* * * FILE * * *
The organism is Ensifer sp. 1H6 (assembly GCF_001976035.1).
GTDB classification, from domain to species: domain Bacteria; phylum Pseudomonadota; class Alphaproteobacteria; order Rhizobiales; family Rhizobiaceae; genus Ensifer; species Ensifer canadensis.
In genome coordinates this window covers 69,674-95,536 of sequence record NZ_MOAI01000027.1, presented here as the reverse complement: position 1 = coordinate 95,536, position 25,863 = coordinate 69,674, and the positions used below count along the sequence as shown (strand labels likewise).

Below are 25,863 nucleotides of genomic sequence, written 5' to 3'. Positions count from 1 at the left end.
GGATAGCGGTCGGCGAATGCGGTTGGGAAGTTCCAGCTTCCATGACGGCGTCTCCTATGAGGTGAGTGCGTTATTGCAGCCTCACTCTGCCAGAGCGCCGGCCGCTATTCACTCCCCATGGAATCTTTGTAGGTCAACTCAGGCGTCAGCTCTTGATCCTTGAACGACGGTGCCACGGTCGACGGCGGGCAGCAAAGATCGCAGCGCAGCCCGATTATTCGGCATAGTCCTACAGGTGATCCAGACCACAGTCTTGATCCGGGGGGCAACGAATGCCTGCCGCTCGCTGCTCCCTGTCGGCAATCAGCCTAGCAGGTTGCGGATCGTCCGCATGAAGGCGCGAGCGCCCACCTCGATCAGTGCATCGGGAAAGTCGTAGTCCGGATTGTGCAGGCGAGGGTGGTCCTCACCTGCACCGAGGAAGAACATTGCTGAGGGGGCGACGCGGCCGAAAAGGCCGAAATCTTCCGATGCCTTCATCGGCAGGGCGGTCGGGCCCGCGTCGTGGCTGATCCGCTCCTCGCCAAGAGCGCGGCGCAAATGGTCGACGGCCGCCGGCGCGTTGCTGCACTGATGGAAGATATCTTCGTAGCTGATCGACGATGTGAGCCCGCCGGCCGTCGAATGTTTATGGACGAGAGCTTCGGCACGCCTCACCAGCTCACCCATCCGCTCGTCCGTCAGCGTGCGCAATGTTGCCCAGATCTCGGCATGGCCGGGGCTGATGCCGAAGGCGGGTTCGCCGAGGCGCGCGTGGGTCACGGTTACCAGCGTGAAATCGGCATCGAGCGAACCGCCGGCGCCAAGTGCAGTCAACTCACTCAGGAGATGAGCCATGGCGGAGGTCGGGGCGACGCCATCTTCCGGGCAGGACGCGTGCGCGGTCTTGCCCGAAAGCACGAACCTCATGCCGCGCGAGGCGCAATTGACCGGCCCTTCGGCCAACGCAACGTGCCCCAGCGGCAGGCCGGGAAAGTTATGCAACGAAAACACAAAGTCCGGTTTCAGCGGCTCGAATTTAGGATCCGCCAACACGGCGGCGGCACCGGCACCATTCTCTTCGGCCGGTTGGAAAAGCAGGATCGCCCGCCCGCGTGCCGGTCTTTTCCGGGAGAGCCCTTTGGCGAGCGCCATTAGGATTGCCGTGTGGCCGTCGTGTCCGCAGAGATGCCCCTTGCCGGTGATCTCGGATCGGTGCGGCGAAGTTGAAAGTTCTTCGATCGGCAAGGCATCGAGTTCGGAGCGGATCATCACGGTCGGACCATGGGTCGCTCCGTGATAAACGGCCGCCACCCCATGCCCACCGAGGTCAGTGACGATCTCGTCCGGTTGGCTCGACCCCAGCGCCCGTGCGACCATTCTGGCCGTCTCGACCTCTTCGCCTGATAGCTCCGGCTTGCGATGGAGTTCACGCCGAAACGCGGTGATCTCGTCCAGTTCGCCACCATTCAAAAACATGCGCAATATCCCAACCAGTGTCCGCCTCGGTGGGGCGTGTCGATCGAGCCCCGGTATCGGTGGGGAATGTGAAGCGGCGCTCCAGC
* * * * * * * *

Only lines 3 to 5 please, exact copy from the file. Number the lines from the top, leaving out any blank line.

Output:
In genome coordinates this window covers 69,674-95,536 of sequence record NZ_MOAI01000027.1, presented here as the reverse complement: position 1 = coordinate 95,536, position 25,863 = coordinate 69,674, and the positions used below count along the sequence as shown (strand labels likewise).

Below are 25,863 nucleotides of genomic sequence, written 5' to 3'. Positions count from 1 at the left end.
GGATAGCGGTCGGCGAATGCGGTTGGGAAGTTCCAGCTTCCATGACGGCGTCTCCTATGAGGTGAGTGCGTTATTGCAGCCTCACTCTGCCAGAGCGCCGGCCGCTATTCACTCCCCATGGAATCTTTGTAGGTCAACTCAGGCGTCAGCTCTTGATCCTTGAACGACGGTGCCACGGTCGACGGCGGGCAGCAAAGATCGCAGCGCAGCCCGATTATTCGGCATAGTCCTACAGGTGATCCAGACCACAGTCTTGATCCGGGGGGCAACGAATGCCTGCCGCTCGCTGCTCCCTGTCGGCAATCAGCCTAGCAGGTTGCGGATCGTCCGCATGAAGGCGCGAGCGCCCACCTCGATCAGTGCATCGGGAAAGTCGTAGTCCGGATTGTGCAGGCGAGGGTGGTCCTCACCTGCACCGAGGAAGAACATTGCTGAGGGGGCGACGCGGCCGAAAAGGCCGAAATCTTCCGATGCCTTCATCGGCAGGGCGGTCGGGCCCGCGTCGTGGCTGATCCGCTCCTCGCCAAGAGCGCGGCGCAAATGGTCGACGGCCGCCGGCGCGTTGCTGCACTGATGGAAGATATCTTCGTAGCTGATCGACGATGTGAGCCCGCCGGCCGTCGAATGTTTATGGACGAGAGCTTCGGCACGCCTCACCAGCTCACCCATCCGCTCGTCCGTCAGCGTGCGCAATGTTGCCCAGATCTCGGCATGGCCGGGGCTGATGCCGAAGGCGGGTTCGCCGAGGCGCGCGTGGGTCACGGTTACCAGCGTGAAATCGGCATCGAGCGAACCGCCGGCGCCAAGTGCAGTCAACTCACTCAGGAGATGAGCCATGGCGGAGGTCGGGGCGACGCCATCTTCCGGGCAGGACGCGTGCGCGGTCTTGCCCGAAAGCACGAACCTCATGCCGCGCGAGGCGCAATTGACCGGCCCTTCGGCCAACGCAACGTGCCCCAGCGGCAGGCCGGGAAAGTTATGCAACGAAAACACAAAGTCCGGTTTCAGCGGCTCGAATTTAGGATCCGCCAACACGGCGGCGGCACCGGCACCATTCTCTTCGGCCGGTTGGAAAAGCAGGATCGCCCGCCCGCGTGCCGGTCTTTTCCGGGAGAGCCCTTTGGCGAGCGCCATTAGGATTGCCGTGTGGCCGTCGTGTCCGCAGAGATGCCCCTTGCCGGTGATCTCGGATCGGTGCGGCGAAGTTGAAAGTTCTTCGATCGGCAAGGCATCGAGTTCGGAGCGGATCATCACGGTCGGACCATGGGTCGCTCCGTGATAAACGGCCGCCACCCCATGCCCACCGAGGTCAGTGACGATCTCGTCCGGTTGGCTCGACCCCAGCGCCCGTGCGACCATTCTGGCCGTCTCGACCTCTTCGCCTGATAGCTCCGGCTTGCGATGGAGTTCACGCCGAAACGCGGTGATCTCGTCCAGTTCGCCACCATTCAAAAACATGCGCAATATCCCAACCAGTGTCCGCCTCGGTGGGGCGTGTCGATCGAGCCCCGGTATCGGTGGGGAATGTGAAGCGGCGCTCCAGC